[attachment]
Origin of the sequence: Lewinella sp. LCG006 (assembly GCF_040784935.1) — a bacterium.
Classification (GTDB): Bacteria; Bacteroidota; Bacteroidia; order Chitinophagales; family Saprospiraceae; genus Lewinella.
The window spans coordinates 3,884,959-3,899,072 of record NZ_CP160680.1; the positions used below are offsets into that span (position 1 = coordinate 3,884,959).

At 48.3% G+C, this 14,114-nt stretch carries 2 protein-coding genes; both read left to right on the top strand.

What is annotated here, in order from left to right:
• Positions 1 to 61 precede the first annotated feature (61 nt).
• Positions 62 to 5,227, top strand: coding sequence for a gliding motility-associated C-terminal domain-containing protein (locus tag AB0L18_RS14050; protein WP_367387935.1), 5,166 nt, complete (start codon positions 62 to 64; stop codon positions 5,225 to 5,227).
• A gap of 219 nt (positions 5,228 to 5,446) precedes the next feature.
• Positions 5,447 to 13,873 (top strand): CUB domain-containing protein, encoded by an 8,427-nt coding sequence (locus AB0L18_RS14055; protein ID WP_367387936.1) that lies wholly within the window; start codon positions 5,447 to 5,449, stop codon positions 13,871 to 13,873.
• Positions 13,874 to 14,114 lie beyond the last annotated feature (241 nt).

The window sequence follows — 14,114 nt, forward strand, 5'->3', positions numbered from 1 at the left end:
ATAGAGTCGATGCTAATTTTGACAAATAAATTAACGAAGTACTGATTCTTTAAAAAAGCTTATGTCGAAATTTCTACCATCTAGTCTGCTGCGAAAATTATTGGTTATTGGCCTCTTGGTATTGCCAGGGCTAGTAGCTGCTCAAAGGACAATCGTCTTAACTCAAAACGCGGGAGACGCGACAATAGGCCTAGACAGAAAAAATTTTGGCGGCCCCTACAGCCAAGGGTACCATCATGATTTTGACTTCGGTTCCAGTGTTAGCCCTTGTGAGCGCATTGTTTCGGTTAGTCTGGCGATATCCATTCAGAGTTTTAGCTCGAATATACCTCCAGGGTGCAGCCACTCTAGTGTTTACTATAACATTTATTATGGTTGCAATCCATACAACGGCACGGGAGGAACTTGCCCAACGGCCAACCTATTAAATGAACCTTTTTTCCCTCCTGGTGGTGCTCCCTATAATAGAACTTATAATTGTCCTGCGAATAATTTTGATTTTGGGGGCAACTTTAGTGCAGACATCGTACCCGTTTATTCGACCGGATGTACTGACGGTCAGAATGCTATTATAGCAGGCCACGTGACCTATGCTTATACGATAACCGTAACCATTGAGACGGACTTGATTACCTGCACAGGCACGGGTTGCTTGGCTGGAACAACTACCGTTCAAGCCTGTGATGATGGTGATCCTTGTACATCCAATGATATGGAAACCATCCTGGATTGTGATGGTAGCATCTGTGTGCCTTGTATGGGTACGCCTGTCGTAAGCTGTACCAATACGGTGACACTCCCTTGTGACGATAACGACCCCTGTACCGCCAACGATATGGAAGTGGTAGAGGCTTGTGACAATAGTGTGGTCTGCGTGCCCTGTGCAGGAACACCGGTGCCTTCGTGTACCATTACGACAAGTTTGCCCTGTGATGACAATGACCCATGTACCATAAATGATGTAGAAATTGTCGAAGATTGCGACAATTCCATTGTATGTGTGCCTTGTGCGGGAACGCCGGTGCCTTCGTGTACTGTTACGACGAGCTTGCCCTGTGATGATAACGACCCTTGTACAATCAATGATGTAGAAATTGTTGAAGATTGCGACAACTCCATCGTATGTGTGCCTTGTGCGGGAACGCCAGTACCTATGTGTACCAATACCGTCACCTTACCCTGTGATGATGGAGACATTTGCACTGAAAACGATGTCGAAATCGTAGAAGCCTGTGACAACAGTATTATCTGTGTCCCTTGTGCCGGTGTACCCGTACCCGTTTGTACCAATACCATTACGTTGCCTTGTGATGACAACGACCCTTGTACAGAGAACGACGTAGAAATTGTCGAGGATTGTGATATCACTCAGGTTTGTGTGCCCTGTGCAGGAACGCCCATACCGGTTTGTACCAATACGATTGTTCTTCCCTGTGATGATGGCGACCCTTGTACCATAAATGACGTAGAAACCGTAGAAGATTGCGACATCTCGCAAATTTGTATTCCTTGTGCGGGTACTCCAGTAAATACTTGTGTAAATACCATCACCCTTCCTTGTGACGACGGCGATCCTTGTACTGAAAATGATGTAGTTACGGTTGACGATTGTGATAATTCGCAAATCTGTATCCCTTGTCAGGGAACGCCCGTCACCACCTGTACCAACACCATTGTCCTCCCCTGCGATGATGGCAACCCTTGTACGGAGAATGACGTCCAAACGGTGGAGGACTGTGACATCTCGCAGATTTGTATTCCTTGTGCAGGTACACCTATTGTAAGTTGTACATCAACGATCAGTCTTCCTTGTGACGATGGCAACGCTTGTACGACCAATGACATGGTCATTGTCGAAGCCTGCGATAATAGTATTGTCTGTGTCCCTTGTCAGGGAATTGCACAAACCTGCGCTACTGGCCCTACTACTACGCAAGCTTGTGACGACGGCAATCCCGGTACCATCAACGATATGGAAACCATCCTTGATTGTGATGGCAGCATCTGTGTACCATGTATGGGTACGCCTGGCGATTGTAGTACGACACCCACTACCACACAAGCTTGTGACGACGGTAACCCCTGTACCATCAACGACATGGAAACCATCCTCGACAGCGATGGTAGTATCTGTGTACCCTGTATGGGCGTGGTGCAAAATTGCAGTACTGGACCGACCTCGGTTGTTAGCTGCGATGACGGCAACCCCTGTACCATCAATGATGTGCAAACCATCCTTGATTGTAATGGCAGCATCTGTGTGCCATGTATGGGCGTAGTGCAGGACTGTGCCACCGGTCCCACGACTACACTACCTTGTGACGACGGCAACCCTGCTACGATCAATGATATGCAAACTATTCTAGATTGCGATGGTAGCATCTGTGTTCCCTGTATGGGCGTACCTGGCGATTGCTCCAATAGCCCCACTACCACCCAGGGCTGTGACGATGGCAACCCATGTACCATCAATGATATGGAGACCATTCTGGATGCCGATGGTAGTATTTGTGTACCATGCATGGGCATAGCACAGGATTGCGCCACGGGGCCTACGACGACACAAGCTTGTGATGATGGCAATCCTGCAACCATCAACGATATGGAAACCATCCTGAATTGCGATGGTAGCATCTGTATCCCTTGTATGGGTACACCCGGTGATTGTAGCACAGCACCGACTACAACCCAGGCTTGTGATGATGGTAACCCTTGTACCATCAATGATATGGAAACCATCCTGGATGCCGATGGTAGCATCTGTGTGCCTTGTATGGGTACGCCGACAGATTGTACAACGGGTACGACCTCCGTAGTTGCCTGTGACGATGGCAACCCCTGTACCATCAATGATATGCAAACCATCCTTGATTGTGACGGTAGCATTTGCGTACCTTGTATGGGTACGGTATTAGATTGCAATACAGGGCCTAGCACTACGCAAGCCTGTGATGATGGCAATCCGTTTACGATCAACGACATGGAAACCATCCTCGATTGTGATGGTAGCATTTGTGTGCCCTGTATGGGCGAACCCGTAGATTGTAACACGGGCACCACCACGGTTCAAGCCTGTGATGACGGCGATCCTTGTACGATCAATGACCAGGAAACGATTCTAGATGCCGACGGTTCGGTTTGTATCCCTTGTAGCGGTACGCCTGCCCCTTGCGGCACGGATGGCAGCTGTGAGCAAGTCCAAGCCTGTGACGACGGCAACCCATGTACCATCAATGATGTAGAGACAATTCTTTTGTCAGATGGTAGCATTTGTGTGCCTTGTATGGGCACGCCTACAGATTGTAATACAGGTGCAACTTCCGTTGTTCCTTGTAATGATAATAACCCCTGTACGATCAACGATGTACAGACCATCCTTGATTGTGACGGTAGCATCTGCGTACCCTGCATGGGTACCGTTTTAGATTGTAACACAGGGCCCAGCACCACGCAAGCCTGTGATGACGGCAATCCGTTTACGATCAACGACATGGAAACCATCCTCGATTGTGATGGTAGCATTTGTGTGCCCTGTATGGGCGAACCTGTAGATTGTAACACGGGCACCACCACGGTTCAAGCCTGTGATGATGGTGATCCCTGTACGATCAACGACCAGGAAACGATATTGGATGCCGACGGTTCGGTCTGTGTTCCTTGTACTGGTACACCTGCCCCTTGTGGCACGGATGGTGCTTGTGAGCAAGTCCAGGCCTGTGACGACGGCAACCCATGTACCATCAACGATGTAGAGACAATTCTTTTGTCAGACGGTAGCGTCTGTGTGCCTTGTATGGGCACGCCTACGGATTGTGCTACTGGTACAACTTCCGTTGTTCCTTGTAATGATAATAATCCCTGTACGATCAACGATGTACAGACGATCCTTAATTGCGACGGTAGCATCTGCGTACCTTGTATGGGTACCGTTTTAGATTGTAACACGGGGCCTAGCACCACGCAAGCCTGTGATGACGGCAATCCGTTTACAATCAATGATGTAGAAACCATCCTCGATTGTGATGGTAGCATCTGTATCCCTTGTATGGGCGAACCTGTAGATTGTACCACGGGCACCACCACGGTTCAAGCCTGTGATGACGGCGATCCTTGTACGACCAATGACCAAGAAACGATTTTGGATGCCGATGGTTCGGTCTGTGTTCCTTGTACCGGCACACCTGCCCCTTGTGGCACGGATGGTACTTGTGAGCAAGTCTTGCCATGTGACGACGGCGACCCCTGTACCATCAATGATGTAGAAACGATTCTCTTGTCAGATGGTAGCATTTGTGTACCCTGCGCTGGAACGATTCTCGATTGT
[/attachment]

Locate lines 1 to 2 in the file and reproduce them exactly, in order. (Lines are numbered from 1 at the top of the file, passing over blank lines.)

Origin of the sequence: Lewinella sp. LCG006 (assembly GCF_040784935.1) — a bacterium.
Classification (GTDB): Bacteria; Bacteroidota; Bacteroidia; order Chitinophagales; family Saprospiraceae; genus Lewinella.